“Take your time,” she says. I pull my phone out, choose the calculator function, and start typing numbers. I’m still sweating and I know she can tell. She gets that I’m frazzled. She plans to roll with it.

My calculator verifies the original number, and just as she is counting my cash—just as it seems that we are going to leave the bank without incident, I hear a sound. Something hard has hit the floor just below me. I look at Stump. A moment of silence ensues as he and I simultaneously figure out what has happened.

The peppermint has fallen from his mouth.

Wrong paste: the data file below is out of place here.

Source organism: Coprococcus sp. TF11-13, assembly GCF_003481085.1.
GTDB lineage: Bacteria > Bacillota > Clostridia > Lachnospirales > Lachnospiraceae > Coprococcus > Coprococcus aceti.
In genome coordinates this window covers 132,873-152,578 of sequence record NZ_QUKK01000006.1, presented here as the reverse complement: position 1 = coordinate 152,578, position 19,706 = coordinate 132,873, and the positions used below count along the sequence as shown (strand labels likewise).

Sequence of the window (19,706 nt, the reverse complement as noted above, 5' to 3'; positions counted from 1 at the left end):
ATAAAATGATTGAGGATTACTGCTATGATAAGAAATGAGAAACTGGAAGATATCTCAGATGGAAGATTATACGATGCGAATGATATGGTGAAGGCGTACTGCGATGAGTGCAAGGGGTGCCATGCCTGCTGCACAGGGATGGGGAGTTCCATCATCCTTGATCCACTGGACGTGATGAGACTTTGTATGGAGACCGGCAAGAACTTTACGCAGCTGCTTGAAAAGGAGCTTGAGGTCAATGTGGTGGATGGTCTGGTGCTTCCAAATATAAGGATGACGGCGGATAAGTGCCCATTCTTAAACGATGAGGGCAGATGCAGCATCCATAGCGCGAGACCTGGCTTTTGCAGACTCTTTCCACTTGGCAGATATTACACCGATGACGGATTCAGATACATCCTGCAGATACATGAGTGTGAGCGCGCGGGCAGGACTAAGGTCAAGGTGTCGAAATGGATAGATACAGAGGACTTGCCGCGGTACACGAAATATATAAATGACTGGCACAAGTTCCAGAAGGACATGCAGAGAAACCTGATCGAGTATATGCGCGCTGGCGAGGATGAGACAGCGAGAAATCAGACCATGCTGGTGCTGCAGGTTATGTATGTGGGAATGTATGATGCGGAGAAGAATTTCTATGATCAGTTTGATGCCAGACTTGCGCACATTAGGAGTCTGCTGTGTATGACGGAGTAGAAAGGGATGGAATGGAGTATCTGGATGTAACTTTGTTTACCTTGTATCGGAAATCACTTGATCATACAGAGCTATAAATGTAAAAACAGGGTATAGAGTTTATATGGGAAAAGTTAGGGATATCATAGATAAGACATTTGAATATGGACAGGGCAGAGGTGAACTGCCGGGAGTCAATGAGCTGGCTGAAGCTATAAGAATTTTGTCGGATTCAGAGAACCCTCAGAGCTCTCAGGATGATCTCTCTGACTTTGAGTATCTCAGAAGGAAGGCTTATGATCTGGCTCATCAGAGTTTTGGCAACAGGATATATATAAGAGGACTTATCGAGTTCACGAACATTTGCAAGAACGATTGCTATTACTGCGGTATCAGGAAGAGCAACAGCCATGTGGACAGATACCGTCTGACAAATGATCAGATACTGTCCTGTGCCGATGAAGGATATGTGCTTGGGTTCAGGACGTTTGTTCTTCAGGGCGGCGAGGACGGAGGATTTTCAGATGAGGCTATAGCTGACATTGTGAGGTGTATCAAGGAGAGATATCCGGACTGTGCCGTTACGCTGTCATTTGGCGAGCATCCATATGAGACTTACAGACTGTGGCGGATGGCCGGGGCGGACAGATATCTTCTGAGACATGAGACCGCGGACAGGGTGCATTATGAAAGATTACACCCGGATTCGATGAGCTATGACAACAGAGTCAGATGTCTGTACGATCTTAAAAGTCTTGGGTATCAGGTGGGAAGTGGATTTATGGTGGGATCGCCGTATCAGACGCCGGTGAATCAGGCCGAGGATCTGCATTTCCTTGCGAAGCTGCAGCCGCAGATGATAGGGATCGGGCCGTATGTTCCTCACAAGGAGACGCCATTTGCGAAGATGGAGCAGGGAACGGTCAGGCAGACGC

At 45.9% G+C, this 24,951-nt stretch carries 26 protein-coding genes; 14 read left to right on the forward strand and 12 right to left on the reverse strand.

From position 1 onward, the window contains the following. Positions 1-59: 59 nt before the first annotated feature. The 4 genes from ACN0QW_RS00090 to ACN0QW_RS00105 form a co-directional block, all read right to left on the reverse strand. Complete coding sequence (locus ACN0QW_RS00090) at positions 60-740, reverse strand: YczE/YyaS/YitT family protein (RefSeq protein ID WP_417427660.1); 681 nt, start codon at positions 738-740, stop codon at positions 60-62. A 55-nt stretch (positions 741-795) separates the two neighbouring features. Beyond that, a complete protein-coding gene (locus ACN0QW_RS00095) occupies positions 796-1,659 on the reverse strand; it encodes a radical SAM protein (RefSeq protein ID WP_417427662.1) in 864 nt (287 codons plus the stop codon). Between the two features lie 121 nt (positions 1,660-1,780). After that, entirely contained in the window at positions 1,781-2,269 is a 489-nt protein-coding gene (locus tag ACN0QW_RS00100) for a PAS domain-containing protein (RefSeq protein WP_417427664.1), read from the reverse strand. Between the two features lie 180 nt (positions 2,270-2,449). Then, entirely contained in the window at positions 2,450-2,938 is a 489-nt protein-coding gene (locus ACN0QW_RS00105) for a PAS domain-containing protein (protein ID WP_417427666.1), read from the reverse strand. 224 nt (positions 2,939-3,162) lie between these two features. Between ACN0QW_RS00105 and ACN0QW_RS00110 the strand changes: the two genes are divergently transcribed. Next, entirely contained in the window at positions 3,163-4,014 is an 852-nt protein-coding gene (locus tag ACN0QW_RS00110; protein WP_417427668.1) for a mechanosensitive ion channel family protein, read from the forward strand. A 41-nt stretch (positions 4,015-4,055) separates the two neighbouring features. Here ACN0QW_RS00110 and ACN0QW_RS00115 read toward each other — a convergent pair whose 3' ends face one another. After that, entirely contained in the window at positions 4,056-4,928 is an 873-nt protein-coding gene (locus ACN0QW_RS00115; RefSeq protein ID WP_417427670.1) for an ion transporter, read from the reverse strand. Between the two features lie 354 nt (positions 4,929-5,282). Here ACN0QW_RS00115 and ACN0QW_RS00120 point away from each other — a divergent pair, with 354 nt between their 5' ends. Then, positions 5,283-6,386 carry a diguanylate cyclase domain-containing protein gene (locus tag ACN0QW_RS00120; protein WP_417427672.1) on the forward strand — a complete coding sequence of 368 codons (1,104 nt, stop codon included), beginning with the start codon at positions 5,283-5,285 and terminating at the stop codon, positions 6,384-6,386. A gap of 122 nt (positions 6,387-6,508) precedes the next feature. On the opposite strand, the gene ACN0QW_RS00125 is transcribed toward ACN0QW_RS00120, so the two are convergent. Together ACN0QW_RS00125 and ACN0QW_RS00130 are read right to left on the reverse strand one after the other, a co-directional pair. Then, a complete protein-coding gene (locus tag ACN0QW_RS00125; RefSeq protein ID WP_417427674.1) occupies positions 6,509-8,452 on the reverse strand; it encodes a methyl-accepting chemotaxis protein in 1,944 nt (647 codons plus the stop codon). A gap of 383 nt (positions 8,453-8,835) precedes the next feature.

It has hit the hard tiles and shattered. Stump has already sucked off all of the red stripes, and so now it just looks like broken shards of white glass. Somehow I manage to bend over and scoop them all up in my left hand without letting go of Stump. He’s crying, sobbing, tears and snot streaming down his face. He was loving that peppermint. Like, really, really loving it. I can only imagine how it feels to be three years old and exhausted from a day of following instructions and fighting naps, exhausted from the drama of fighting your mom, weighed down by that sinking-tired feeling, that hungry-but-you-have-trouble-with-hunger-cues-so-it-just-feels-like-pain-feeling, and then you put a peppermint on your tongue. Your mouth surrounds it and you suck with all your might, and for a moment your whole body is focused on nothing but that sweetness. All is well.